The Standing Committee on Canadian Heritage has begun hearing from witnesses as part of its study of Islamophobia, religious discrimination and systemic racism. After a summer of anti-Muslim rallies and hate incidents and crimes, there is little doubt Motion 103 is necessary —despite past opposition from some Conservative members.
This isn’t the view only of Canadian Muslims and their allies, who are deeply concerned about the rise in anti-Muslim sentiment across this country, evidenced by the 253 percent increase in hate crimes in the past four years, and the rising number of creed-based human rights complaints registered in the country’s largest province. A host of national and provincial organizations, including the National Council of Canadian Muslims (NCCM) and the United Nations Committee on the Elimination of Racial Discrimination (CERD) have raised concerns.
When we see the egregious human rights violations that all too frequently occur around the world (Burma comes instantly to mind), it may be surprising to learn that Canada’s civil society has much to fault Canada for. After all, this country has robust human rights laws, a Charter of Rights and Freedoms and strong case law supporting minority rights.
Yet, CERD agrees there is work that remains to be done. CERD has just completed a review of Canada’s implementation of the International Convention on the Elimination of All Forms of Racial Discrimination, which it does every four years. The committee examined our human rights record from the perspectives of the government (which oddly did not name Islamophobia as a form of racism) and of those directly impacted and their advocates. In its report, released in August 2017, CERD raises serious questions about the state of human rights in Canada with respect to “visible minorities” — a term the committee found to be problematic — as well as the treatment of Indigenous peoples. This report should help inform the Heritage committee’s deliberations over the coming months.
CERD acknowledges some positive developments, including the government’s efforts to confront Islamophobia and its work with the Truth and Reconciliation Commission, as well as provincial efforts such as Ontario’s to establish an Anti-Racism Directorate. However, it recommends that all levels of government fully commit to, and implement, a robust human rights agenda. That would require initiating programs that employ an equity lens. In the same way that the federal government carried out a gender-based analysis of its current budget, why could it not also carry out a diversity and equity analysis next time round?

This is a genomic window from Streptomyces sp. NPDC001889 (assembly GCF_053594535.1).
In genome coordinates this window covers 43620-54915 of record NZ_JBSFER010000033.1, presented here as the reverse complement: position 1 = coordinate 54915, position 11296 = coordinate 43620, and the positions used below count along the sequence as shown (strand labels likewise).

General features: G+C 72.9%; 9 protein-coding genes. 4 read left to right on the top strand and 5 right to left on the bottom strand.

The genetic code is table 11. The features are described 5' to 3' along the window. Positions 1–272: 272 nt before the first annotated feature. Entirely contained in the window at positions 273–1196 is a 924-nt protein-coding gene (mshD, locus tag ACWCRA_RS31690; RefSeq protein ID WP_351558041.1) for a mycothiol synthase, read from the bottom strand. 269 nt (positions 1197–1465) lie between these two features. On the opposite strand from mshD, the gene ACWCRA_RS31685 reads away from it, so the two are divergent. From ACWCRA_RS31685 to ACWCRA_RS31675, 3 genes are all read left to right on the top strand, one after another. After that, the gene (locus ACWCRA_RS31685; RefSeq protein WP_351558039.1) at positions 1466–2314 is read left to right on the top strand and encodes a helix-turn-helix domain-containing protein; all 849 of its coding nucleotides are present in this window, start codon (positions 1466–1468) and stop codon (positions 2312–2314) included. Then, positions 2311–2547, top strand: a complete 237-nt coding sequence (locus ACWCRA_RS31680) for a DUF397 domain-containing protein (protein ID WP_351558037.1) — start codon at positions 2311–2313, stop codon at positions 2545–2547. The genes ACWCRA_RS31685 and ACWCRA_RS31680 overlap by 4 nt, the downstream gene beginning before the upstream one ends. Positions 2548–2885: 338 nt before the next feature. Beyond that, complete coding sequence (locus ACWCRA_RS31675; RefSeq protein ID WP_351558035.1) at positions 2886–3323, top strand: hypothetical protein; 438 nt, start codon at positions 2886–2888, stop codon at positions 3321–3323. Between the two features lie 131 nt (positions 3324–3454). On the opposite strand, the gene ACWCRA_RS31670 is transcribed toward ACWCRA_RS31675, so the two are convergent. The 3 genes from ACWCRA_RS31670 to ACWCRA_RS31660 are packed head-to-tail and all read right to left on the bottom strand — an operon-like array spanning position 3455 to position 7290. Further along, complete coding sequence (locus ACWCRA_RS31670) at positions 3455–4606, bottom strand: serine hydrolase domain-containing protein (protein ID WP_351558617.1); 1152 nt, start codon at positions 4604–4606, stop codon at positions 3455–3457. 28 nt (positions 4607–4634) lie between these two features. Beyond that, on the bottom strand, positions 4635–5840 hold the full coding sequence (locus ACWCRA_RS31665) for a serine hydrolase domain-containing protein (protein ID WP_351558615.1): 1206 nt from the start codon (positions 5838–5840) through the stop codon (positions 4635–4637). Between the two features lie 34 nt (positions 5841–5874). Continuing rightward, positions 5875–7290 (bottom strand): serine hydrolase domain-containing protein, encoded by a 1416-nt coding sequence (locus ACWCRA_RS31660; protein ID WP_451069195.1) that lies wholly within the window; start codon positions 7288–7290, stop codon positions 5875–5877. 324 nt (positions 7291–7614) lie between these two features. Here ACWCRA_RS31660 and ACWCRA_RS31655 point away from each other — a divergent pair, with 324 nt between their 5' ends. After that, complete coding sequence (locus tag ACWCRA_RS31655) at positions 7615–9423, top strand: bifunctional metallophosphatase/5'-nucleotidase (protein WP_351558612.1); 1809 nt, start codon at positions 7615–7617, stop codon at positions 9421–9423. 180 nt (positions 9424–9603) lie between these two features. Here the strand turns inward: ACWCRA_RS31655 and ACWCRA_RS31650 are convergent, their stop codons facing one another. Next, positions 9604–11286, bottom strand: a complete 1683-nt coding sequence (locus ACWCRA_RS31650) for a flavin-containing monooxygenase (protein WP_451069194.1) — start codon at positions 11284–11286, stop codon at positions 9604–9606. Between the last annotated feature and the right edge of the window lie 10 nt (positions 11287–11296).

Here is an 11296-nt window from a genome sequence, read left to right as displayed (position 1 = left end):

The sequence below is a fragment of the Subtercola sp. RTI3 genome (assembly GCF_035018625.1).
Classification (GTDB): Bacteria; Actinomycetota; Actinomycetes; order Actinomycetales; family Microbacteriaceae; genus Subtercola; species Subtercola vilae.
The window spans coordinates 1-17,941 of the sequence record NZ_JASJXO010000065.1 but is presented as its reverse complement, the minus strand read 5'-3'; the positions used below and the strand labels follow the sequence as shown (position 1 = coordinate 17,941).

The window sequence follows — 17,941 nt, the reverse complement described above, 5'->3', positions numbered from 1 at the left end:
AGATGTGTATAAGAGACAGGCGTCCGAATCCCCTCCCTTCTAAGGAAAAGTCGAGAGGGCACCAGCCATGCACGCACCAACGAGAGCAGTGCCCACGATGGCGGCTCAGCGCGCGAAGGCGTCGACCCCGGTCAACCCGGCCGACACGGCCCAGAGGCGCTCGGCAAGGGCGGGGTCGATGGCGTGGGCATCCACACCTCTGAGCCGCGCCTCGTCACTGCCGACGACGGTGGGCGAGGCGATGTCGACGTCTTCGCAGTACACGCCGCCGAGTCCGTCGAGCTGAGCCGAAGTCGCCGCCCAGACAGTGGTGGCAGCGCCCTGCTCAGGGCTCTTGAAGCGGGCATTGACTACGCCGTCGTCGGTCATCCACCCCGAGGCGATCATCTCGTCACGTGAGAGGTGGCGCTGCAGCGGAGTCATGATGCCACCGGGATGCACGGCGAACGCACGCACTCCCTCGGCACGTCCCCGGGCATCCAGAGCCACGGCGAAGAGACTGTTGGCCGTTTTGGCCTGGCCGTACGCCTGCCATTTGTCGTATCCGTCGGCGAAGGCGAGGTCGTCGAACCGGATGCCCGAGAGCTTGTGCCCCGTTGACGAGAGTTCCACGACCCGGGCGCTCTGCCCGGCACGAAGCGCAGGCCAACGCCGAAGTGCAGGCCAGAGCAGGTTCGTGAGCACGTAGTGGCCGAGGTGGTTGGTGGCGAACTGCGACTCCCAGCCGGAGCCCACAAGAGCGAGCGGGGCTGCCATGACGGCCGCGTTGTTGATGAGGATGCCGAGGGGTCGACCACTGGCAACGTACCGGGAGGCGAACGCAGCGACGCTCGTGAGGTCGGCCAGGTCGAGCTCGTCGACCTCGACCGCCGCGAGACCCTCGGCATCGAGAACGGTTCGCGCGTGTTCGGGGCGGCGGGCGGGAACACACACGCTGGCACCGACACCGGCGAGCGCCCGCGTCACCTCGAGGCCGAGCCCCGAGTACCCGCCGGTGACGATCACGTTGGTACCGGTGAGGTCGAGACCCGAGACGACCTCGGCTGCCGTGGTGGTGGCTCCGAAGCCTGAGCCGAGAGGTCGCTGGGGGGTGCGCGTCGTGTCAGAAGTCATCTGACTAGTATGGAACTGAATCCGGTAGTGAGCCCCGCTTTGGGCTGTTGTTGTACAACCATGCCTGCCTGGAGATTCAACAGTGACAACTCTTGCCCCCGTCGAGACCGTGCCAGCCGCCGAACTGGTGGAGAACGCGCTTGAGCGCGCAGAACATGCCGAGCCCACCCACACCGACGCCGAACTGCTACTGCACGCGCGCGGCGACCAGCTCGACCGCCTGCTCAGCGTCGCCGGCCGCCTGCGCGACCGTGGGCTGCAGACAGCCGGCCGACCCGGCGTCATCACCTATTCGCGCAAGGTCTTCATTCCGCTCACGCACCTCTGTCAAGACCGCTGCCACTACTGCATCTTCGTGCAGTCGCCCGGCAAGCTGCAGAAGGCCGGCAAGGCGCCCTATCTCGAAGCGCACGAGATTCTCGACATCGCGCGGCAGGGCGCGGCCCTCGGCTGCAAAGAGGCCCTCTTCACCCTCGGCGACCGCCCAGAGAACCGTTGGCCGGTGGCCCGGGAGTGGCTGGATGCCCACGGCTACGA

The reality is that in order to make real economic and social progress, Canada must tap the unrealized human potential that resides in its current and its future citizens (including newly arrived immigrants and refugees).
Systemic barriers to employment and the failure of law enforcement to provide full and immediate protection to vulnerable communities are two important ways that limits are placed on people’s ability to engage with government and private institutions and contribute to their society. Introducing policies that promote equity and inclusion makes sound economic sense, according to a 2017 report, Diversity Dividend: Canada’s Global Advantage, by Bessma Momani and Jillian Stirk. They find that “in almost all sectors a significant, positive relationship between ethnocultural diversity increased productivity and revenue.”
CERD also calls for more training for front-line police officers in addressing complaints of hate crimes and hate incidents, and for more transparency around their prosecutions, investigations and convictions.
These are issues the NCCM identified in an open letter to all levels of government following the attack at a Quebec City mosque last January. What we hear from those who report anti-Muslim incidents or hate crimes is that their complaints are often quickly dismissed, or they are poorly followed up on (unless an advocate intervenes). More timely national statistics and reports documenting hate crimes and incidents would also help provide a more current snapshot of the experiences of targeted communities.
In addition to calling for all government ministries, departments and private sector employers to ensure that the impact of policies intended to eliminate racial discrimination and inequality is systematically evaluated, CERD calls for the establishment of a new national action plan against racism. This is indeed long overdue, considering the last one expired in 2010.
CERD has laid out clearly what it expects to hear from Canada at its next review four years from now. The work that needs to be done between now and then will require not only political will, but also that policy-makers and bureaucrats turn their promises into concrete action and results. Only then will Canada be able to fully live up to its reputation as a beacon for human rights.
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